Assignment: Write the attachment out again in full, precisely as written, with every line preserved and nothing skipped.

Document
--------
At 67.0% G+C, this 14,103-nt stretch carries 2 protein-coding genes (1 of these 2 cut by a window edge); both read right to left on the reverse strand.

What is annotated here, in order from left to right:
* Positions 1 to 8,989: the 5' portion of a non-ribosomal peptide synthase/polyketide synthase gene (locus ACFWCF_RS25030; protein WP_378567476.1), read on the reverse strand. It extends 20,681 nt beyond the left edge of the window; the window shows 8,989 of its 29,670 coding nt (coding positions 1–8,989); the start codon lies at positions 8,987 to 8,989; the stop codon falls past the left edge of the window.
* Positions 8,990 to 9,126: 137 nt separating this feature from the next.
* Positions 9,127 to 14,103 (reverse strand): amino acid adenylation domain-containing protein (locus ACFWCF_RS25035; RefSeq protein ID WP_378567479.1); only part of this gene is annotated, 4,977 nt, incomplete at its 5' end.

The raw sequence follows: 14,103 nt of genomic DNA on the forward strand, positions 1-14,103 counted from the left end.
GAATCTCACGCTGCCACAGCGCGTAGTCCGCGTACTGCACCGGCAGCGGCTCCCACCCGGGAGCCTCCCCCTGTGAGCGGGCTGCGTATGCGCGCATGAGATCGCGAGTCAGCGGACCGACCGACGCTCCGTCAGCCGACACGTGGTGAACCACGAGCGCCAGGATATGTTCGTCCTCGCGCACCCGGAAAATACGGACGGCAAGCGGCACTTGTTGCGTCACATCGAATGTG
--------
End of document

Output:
At 67.0% G+C, this 14,103-nt stretch carries 2 protein-coding genes (1 of these 2 cut by a window edge); both read right to left on the reverse strand.

What is annotated here, in order from left to right:
* Positions 1 to 8,989: the 5' portion of a non-ribosomal peptide synthase/polyketide synthase gene (locus ACFWCF_RS25030; protein WP_378567476.1), read on the reverse strand. It extends 20,681 nt beyond the left edge of the window; the window shows 8,989 of its 29,670 coding nt (coding positions 1–8,989); the start codon lies at positions 8,987 to 8,989; the stop codon falls past the left edge of the window.
* Positions 8,990 to 9,126: 137 nt separating this feature from the next.
* Positions 9,127 to 14,103 (reverse strand): amino acid adenylation domain-containing protein (locus ACFWCF_RS25035; RefSeq protein ID WP_378567479.1); only part of this gene is annotated, 4,977 nt, incomplete at its 5' end.

The raw sequence follows: 14,103 nt of genomic DNA on the forward strand, positions 1-14,103 counted from the left end.
GAATCTCACGCTGCCACAGCGCGTAGTCCGCGTACTGCACCGGCAGCGGCTCCCACCCGGGAGCCTCCCCCTGTGAGCGGGCTGCGTATGCGCGCATGAGATCGCGAGTCAGCGGACCGACCGACGCTCCGTCAGCCGACACGTGGTGAACCACGAGCGCCAGGATATGTTCGTCCTCGCGCACCCGGAAAATACGGACGGCAAGCGGCACTTGTTGCGTCACATCGAATGTG